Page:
I have recently come in touch with the Duplo bathtub piece.

While it is mainly a bathtub whose bottom is shaped in such a way that it can be placed on Duplo studs, one of the piece's sides also features two studs on top. This suggests the bathtub can be integrated into other constructions such as walls, similarly to other furniture pieces such as the toilet piece.

Curiously, though, the bathtub does not seem to have a height that fits with other Duplo bricks. It is taller than a Duplo brick, but not as tall as 1.5 Duplo bricks (or a Duplo brick plus a Duplo plate).

Why is that? Is there any way this non-standard height can be advantageous, just like e.g. the Erling brick's reduced depth that allows for sideways and upright integration? Can I combine the bathtub with its odd height with anything else at all?

One of our first ideas was to have the slide end in a bathtub. But with the bathtub's non-standard height, building a support for the slide is tricky.

  • I don't know why they didn't make it a standard height, but the studs on top are for attaching a shower head. Commented Nov 3, 2018 at 3:31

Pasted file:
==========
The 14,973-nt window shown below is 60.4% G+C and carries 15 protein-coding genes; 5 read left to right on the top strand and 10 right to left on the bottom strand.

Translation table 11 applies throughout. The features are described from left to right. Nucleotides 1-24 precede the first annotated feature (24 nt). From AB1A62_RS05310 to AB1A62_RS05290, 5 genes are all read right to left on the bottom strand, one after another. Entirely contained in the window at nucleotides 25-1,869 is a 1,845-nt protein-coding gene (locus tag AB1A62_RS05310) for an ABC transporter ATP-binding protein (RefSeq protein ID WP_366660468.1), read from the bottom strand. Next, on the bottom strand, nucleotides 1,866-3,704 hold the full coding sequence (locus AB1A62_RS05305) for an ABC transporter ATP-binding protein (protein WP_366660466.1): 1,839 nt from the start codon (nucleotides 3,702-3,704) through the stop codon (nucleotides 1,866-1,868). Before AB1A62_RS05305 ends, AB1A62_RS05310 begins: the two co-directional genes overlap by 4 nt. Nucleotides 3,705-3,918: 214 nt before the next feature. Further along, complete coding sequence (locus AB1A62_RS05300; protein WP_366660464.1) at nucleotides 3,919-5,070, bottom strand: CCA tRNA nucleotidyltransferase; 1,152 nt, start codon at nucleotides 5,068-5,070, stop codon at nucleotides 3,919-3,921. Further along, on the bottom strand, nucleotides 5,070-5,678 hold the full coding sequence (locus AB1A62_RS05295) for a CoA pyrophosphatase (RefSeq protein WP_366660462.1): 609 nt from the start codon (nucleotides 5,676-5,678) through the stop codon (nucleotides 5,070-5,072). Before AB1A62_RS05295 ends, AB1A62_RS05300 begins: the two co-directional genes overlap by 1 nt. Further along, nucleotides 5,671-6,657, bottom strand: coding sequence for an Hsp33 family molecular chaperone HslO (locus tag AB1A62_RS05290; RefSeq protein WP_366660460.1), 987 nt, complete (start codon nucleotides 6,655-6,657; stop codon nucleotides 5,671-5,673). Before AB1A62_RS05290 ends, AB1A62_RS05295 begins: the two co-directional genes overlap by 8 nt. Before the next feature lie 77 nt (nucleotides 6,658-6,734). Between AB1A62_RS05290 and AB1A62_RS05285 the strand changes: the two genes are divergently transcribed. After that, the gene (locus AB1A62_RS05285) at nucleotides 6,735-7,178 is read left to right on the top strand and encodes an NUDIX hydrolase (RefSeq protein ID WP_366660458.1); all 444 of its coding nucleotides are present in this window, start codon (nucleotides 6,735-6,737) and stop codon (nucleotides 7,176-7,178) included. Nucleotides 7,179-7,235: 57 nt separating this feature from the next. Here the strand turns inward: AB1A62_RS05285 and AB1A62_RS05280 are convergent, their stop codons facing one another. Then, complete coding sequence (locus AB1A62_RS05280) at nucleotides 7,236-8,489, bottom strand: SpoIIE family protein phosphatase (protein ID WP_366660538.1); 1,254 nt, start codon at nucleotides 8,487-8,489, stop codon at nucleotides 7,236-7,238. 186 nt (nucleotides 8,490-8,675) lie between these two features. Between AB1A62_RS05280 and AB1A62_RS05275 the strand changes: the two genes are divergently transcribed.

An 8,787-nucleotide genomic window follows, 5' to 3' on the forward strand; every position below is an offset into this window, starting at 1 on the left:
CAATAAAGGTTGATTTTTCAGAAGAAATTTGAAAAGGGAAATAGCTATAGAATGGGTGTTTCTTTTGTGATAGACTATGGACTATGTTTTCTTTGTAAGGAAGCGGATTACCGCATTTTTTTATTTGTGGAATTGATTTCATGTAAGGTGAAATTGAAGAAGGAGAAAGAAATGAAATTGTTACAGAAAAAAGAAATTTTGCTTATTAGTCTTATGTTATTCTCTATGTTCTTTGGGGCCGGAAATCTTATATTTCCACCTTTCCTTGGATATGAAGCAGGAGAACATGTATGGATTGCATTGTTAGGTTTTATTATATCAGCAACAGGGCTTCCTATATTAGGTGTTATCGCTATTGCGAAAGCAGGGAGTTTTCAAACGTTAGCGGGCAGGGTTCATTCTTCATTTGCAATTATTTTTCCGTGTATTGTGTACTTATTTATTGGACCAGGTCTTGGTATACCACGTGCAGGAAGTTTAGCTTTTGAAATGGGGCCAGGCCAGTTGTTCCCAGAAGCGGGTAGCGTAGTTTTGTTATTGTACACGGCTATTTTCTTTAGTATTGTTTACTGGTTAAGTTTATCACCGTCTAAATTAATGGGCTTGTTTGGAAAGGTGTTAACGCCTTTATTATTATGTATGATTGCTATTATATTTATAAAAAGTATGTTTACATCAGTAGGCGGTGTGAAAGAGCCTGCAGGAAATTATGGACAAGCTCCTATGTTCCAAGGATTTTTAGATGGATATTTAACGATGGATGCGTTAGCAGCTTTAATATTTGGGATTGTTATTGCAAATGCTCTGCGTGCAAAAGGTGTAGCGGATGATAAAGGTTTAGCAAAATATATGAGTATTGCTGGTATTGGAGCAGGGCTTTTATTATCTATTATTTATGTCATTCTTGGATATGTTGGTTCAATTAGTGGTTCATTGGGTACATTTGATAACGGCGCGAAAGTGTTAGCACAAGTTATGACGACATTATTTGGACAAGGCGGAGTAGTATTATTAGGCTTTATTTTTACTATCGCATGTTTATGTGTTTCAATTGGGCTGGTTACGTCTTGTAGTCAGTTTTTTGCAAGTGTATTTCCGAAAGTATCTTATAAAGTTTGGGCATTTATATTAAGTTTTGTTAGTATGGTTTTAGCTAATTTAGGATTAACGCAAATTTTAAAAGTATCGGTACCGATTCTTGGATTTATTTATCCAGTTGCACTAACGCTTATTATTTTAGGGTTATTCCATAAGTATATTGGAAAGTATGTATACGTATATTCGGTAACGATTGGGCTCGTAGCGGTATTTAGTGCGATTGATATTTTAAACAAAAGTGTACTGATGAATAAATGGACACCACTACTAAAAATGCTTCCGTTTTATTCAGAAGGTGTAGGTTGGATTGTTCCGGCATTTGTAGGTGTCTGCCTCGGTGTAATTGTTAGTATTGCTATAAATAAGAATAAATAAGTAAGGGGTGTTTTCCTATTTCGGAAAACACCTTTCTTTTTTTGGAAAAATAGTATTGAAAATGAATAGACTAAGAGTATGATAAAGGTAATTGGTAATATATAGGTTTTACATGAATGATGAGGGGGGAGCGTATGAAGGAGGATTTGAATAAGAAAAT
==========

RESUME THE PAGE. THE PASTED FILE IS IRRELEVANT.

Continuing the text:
1 Answer 1


Although we probably won't get a definite answer to why this decision was made, unless a LEGO part designer steps in to answer the question, here are some things to consider.

The LEGO DUPLO bathtub, toilet, and sink all have two studs at the end. Looking through all the sets these pieces appear in, the studs are used for attaching accessories, like a shower head (for the bathtub), mirror (for the sink), or printed bricks with various bathroom accessories. They are not made to be integrated into a wall (at least not as a primary feature).

Even though the toilet and sink are 1.5 LEGO DUPLO bricks tall with two studs, I can find very few examples when this was taken advantage of by incorporating the pieces into a wall. In the vast majority of LEGO DUPLO sets, the bathtub, toilet, and sink are freestanding next to a wall, and often next to each other. To mimic realism, the bathtub needed to be shorter than the sink, but tall enough to fit a figure - thus the odd height.

In the case of LEGO DUPLO accessories, furniture pieces, and fixtures, this is often the case. LEGO DUPLO element designers will make sure a piece can fit with other pieces in at least one primary way, but there are other considerations as well, like scale in relation to other pieces and fitting the figures properly.

We should remember that while LEGO DUPLO is a construction toy, it is meant to be for the youngest of children. So, while building and rebuilding is possible, the parts are not designed to be attached using complex building techniques or repurposed in many different ways, as we see in LEGO System sets.

As far as the idea of integrating the bathtub with the slide, how about putting a couple of LEGO System plates under the pieces to even out the height? LEGO System plates are compatible with LEGO DUPLO if placed on the underside. I do not have the pieces to test this out myself, but OP's question made me curious.

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